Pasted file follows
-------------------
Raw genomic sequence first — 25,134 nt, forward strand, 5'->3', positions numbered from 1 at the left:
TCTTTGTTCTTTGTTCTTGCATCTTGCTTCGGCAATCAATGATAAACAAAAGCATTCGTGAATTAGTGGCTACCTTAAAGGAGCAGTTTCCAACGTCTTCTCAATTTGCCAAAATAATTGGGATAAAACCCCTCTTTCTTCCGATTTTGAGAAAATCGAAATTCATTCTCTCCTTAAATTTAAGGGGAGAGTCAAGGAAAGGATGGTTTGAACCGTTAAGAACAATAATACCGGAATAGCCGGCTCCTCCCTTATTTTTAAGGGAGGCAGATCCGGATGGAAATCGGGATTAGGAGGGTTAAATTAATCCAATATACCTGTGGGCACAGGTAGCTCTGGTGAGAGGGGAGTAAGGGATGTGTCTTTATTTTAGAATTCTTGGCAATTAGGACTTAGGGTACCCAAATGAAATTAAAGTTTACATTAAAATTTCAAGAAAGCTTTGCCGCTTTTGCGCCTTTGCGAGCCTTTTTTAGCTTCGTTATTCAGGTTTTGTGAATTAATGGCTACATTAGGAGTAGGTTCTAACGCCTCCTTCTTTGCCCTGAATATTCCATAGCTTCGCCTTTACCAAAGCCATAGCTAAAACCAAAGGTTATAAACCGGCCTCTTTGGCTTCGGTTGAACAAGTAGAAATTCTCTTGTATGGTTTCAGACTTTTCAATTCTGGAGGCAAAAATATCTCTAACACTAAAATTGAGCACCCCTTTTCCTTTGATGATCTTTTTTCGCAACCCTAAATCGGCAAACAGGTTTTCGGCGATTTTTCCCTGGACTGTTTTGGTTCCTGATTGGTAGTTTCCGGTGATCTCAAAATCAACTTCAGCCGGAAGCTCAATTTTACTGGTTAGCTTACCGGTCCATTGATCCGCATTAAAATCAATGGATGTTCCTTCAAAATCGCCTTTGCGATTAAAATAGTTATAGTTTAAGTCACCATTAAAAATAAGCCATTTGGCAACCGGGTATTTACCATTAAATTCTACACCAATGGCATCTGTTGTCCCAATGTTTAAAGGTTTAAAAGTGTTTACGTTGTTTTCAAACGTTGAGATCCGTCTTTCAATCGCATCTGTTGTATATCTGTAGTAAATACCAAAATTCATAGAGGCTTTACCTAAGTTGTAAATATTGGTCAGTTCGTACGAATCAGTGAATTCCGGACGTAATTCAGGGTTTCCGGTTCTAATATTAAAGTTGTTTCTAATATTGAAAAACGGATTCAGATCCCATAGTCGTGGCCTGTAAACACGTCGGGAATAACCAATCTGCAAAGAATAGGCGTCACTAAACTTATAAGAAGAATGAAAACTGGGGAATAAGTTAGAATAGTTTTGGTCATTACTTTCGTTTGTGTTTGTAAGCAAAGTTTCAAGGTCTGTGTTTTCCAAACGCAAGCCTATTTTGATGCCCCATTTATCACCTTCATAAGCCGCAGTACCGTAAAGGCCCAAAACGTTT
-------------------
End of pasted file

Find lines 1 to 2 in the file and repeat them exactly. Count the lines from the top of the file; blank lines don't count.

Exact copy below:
Raw genomic sequence first — 25,134 nt, forward strand, 5'->3', positions numbered from 1 at the left:
TCTTTGTTCTTTGTTCTTGCATCTTGCTTCGGCAATCAATGATAAACAAAAGCATTCGTGAATTAGTGGCTACCTTAAAGGAGCAGTTTCCAACGTCTTCTCAATTTGCCAAAATAATTGGGATAAAACCCCTCTTTCTTCCGATTTTGAGAAAATCGAAATTCATTCTCTCCTTAAATTTAAGGGGAGAGTCAAGGAAAGGATGGTTTGAACCGTTAAGAACAATAATACCGGAATAGCCGGCTCCTCCCTTATTTTTAAGGGAGGCAGATCCGGATGGAAATCGGGATTAGGAGGGTTAAATTAATCCAATATACCTGTGGGCACAGGTAGCTCTGGTGAGAGGGGAGTAAGGGATGTGTCTTTATTTTAGAATTCTTGGCAATTAGGACTTAGGGTACCCAAATGAAATTAAAGTTTACATTAAAATTTCAAGAAAGCTTTGCCGCTTTTGCGCCTTTGCGAGCCTTTTTTAGCTTCGTTATTCAGGTTTTGTGAATTAATGGCTACATTAGGAGTAGGTTCTAACGCCTCCTTCTTTGCCCTGAATATTCCATAGCTTCGCCTTTACCAAAGCCATAGCTAAAACCAAAGGTTATAAACCGGCCTCTTTGGCTTCGGTTGAACAAGTAGAAATTCTCTTGTATGGTTTCAGACTTTTCAATTCTGGAGGCAAAAATATCTCTAACACTAAAATTGAGCACCCCTTTTCCTTTGATGATCTTTTTTCGCAACCCTAAATCGGCAAACAGGTTTTCGGCGATTTTTCCCTGGACTGTTTTGGTTCCTGATTGGTAGTTTCCGGTGATCTCAAAATCAACTTCAGCCGGAAGCTCAATTTTACTGGTTAGCTTACCGGTCCATTGATCCGCATTAAAATCAATGGATGTTCCTTCAAAATCGCCTTTGCGATTAAAATAGTTATAGTTTAAGTCACCATTAAAAATAAGCCATTTGGCAACCGGGTATTTACCATTAAATTCTACACCAATGGCATCTGTTGTCCCAATGTTTAAAGGTTTAAAAGTGTTTACGTTGTTTTCAAACGTTGAGATCCGTCTTTCAATCGCATCTGTTGTATATCTGTAGTAAATACCAAAATTCATAGAGGCTTTACCTAAGTTGTAAATATTGGTCAGTTCGTACGAATCAGTGAATTCCGGACGTAATTCAGGGTTTCCGGTTCTAATATTAAAGTTGTTTCTAATATTGAAAAACGGATTCAGATCCCATAGTCGTGGCCTGTAAACACGTCGGGAATAACCAATCTGCAAAGAATAGGCGTCACTAAACTTATAAGAAGAATGAAAACTGGGGAATAAGTTAGAATAGTTTTGGTCATTACTTTCGTTTGTGTTTGTAAGCAAAGTTTCAAGGTCTGTGTTTTCCAAACGCAAGCCTATTTTGATGCCCCATTTATCACCTTCATAAGCCGCAGTACCGTAAAGGCCCAAAACGTTT